Translational research findings suggest that a cure may be possible for some patients with advanced-stage melanoma, and it may be realised by combining immune and targeted therapies. The pressing matters that now face us are how to sequence and combine these therapies to maximise patient outcomes, and how we recruit to clinical trials that seek to answer these questions as the single agents become available on the Australian Pharmaceutical Benefits Scheme for widespread use. Perhaps even more importantly, we may be able to prevent advanced-stage melanoma by using these therapies in early-stage disease, and trials are underway, although the question remains — how will the Australian community afford these drugs?25

Landmark overall survival rates for patients with advanced-stage melanoma (stage IIIC unresectable or stage IV melanoma) treated with immune or targeted therapies in Phase III clinical trials2-10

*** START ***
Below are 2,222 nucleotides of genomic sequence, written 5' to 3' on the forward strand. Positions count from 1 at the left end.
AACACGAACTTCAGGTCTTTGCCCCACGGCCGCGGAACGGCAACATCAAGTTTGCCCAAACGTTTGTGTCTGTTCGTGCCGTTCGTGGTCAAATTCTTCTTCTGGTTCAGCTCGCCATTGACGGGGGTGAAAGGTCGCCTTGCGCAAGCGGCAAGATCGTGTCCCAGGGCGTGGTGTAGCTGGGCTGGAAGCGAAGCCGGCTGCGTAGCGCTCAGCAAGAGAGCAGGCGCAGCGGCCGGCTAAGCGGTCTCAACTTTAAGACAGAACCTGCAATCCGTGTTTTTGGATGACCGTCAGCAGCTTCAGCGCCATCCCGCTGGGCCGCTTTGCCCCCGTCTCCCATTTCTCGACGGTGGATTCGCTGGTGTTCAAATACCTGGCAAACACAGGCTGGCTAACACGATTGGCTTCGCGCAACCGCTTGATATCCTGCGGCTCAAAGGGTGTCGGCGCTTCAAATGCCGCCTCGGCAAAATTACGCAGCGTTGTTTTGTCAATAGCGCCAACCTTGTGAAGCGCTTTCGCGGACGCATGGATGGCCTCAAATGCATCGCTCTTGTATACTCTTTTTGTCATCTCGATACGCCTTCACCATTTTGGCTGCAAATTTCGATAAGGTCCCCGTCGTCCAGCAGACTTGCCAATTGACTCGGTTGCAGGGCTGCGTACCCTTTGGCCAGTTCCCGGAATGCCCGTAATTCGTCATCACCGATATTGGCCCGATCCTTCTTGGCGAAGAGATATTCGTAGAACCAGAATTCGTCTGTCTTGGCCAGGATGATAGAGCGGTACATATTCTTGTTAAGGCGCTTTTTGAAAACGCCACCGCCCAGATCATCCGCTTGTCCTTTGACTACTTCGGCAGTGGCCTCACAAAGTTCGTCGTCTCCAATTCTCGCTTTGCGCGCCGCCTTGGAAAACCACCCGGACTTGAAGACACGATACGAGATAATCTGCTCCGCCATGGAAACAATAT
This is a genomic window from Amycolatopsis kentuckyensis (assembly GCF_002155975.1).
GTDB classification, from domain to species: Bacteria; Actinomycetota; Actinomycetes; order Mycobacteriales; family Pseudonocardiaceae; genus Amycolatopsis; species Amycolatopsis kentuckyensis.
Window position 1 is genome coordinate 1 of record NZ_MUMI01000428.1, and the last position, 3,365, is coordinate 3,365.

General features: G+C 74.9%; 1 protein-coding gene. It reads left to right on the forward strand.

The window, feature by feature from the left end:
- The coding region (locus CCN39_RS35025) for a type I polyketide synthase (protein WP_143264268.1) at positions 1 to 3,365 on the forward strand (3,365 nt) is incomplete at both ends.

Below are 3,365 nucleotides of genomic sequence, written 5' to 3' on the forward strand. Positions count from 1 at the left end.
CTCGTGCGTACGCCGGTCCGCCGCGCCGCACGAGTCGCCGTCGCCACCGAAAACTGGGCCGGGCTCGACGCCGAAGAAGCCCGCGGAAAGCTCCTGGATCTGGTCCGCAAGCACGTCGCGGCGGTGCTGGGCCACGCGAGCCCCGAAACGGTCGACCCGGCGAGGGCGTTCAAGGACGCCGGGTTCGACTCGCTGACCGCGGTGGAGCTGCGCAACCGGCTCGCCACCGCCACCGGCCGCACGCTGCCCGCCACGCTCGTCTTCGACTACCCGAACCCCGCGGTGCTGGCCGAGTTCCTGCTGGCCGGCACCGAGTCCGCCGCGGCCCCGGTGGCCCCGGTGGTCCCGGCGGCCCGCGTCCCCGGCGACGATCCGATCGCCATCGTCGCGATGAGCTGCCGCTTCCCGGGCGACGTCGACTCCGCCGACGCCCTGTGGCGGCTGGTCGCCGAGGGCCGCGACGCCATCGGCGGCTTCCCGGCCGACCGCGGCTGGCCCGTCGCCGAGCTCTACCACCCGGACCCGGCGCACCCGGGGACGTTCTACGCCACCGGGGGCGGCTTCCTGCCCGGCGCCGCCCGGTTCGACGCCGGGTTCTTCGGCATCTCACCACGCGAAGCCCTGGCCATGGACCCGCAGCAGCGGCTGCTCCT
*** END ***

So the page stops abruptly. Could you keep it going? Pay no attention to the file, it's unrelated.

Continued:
CTLA4 = cytotoxic T lymphocyte-associated antigen 4. BRAF/MEK = proteins in the mitogen-activated protein kinase pathway. When BRAF is mutated, it overactivates the pathway, causing uncontrolled cellular proliferation and survival. PD1 = programmed death 1 checkpoint.


Provenance: Commissioned; externally peer reviewed.

  • Georgina V Long1,2,3

  • 1 Melanoma Institute Australia, Sydney, NSW.
  • 2 University of Sydney, Sydney, NSW.
  • 3 Mater Hospital, Sydney, NSW.


Acknowledgements: 

I acknowledge the funding support of the Sydney Medical School Foundation.

Competing interests:

Georgina Long has consultant or advisory roles with Bristol-Myers Squibb, Roche, Merck Sharp & Dohme, GlaxoSmithKline, Novartis and Amgen. She has received honoraria from Bristol-Myers Squibb, Roche, Merck Sharp & Dohme and GlaxoSmithKline.